The Brazilian Photographs of Genevieve Naylor, 1940-1942
Published by: Duke University Press Books
144 pages, 112 b&w photographs
- ISBN: 9780822321897
- Published: March 1998
Working under the constraints of the Vargas dictatorship, the instructions of her employers, and a chronic shortage of film and photographic equipment, Naylor took advantage of the freedom granted her as an employee of the U.S. government. Traveling beyond the fashionable neighborhoods of Rio de Janeiro, she conveys in her work the excitement of an outside observer for whom all is fresh and new—along with a sensibility schooled in depression-era documentary photography of Dorothea Lange and Walker Evans, as well as the work of Cartier-Bresson and filmmaker Serge Eisenstein. Her subjects include the very rich and the very poor, black Carnival dancers, fishermen, rural peasants from the interior, workers crammed into trolleys—ordinary Brazilians in their own setting—rather than simply Brazilian symbols of progress as required by the dictatorship or a population viewed as exotic Latins for the consumption of North American travelers.
With Levine’s text providing details of Naylor’s life, perspectives on her photographs as social documents, and background on Brazil’s wartime relationship with the United States, this volume, illustrated with more than one hundred of Naylor’s Brazilian photographs will interest scholars of Brazilian culture and history, photojournalists and students of photography, and all readers seeking a broader perspective on Latin American culture during World War II.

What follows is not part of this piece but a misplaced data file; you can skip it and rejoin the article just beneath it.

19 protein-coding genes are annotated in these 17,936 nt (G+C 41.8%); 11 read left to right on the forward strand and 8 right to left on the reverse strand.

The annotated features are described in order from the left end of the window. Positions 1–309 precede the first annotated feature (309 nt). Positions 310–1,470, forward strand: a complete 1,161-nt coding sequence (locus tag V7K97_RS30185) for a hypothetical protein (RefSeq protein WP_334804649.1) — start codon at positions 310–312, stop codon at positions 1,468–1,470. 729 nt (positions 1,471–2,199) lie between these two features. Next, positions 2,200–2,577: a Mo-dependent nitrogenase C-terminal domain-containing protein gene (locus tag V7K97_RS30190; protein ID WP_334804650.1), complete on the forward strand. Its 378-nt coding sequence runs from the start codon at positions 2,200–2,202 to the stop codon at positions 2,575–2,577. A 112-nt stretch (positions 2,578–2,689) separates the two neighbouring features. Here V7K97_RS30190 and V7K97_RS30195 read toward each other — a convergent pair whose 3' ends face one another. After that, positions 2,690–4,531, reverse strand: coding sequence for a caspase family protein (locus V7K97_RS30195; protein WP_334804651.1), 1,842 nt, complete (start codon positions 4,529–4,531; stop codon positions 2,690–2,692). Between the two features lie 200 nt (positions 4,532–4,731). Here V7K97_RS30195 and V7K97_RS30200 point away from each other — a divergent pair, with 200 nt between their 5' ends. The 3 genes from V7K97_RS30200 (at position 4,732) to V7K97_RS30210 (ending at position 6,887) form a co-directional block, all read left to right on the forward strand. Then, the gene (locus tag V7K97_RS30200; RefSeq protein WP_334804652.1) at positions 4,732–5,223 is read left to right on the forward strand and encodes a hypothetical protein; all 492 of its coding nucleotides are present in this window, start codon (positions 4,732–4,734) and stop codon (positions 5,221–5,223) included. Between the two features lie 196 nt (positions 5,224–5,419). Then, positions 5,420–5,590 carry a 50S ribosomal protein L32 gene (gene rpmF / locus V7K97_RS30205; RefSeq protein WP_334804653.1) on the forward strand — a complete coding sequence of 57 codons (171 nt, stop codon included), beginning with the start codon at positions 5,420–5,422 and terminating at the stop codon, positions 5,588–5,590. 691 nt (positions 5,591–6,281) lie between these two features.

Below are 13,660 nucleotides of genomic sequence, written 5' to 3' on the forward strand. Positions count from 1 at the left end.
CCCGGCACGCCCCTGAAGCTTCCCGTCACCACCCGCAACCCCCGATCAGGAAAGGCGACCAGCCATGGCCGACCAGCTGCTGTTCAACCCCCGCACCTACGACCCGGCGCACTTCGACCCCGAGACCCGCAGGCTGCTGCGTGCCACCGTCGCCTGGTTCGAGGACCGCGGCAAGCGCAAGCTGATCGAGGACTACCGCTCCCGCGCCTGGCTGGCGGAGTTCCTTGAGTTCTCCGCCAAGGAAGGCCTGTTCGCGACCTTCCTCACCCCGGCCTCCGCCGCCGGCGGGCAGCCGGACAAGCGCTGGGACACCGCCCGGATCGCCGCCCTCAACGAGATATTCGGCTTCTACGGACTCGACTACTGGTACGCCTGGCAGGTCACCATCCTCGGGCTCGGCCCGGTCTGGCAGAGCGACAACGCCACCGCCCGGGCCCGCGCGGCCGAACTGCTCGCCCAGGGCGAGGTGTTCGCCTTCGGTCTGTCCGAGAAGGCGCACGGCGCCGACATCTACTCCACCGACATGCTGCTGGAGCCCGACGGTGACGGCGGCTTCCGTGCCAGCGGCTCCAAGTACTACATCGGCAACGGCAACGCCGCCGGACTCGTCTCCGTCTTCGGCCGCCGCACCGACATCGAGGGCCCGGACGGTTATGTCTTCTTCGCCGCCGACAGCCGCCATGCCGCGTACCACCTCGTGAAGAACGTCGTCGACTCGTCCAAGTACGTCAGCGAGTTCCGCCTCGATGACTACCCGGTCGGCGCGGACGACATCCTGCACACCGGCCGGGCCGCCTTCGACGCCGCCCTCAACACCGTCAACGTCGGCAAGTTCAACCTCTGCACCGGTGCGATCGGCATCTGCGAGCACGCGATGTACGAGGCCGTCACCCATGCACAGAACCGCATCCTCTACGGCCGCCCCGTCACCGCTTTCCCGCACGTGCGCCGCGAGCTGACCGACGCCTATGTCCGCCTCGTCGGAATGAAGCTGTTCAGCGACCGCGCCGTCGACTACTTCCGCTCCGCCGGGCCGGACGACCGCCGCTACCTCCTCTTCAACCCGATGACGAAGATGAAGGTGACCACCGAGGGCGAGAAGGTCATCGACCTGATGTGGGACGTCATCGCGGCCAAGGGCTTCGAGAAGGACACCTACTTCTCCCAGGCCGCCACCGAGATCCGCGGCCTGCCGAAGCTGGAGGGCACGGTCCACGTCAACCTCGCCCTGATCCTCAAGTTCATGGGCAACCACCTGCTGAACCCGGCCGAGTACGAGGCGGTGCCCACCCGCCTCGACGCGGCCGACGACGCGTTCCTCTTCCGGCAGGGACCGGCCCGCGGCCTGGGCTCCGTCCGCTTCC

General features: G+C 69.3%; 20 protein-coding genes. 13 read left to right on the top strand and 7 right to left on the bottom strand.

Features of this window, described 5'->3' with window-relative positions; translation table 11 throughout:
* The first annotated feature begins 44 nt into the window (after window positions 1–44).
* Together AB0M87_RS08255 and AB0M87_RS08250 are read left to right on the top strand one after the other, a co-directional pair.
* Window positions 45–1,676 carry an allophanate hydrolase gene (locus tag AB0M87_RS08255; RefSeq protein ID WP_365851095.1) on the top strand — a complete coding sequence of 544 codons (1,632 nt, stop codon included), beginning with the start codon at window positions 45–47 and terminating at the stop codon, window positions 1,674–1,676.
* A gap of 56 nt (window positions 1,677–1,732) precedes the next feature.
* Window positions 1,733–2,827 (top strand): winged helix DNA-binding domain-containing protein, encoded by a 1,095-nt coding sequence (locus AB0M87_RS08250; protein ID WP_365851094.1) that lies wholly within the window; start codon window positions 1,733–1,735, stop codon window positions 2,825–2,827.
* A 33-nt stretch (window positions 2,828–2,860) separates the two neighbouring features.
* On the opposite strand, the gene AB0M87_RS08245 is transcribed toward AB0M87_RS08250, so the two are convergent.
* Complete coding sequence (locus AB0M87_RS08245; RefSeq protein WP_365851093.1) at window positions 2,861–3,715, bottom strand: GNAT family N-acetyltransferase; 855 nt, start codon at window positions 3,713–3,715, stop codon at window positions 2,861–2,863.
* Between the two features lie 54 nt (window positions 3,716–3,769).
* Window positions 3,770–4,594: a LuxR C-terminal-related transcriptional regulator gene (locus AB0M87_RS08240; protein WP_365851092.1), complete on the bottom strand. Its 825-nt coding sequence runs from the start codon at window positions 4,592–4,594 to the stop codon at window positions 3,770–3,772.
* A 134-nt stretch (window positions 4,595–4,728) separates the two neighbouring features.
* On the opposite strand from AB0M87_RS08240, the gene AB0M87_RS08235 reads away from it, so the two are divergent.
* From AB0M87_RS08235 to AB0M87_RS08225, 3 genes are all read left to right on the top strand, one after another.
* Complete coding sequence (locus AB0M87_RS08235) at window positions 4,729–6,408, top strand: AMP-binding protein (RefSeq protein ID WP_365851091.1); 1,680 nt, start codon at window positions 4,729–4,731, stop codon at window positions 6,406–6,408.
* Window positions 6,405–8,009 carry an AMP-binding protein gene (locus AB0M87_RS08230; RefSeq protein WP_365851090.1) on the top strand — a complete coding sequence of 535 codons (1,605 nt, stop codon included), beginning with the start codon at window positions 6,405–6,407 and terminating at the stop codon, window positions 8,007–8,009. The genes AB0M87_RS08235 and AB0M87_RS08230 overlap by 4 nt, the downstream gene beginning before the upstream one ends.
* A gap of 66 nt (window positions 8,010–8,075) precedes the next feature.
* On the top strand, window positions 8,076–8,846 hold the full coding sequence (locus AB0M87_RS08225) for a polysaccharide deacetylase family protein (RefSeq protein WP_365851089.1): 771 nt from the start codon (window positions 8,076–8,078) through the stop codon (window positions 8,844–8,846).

Genevieve Naylor began her career as a photojournalist with Time, Fortune, and the Associated Press before being sent to Brazil. In 1943, upon her return, she became only the second woman to be the subject of a one-woman show at New York’s Museum of Modern Art. She served as Eleanor Roosevelt’s personal photographer and, in the 1950s and 1960s became well known for her work in Harper’s Bazaar, primarily as a fashion photographer and portraitist. She died in 1989.
“Genevieve Naylor was one of many Americans, including Orson Wells, Walt Disney, and Errol Flynn dispatched to Brazil to help strengthen the war-time alliance. Her photographs, perhaps the largest surviving body of work portraying the country during the war years, concentrated on ordinary people and captured their everyday struggles, optimism, and inner spirit. Robert M. Levine’s sensitive and intelligent introduction and wonderful sampling of Naylor’s work are sure to delight photography enthusiasts and historians.”—Colin M. MacLachlan, Tulane University
“Miss Naylor captures the feeling, flavor, joy, pathos of all the blending cultures . . . of this fascinating nation.”—San Francisco Examiner
“The product of an immensely sophisticated artist”—San Francisco Chronicle
From reviews of Faces and Places in Brazil, Genevieve Naylor’s 1943 exhibit at the Museum of Modern Art:
“A superb collection of Brazilian photography. . . . Faces and Places in Brazil . . . is a must see.”—New York Times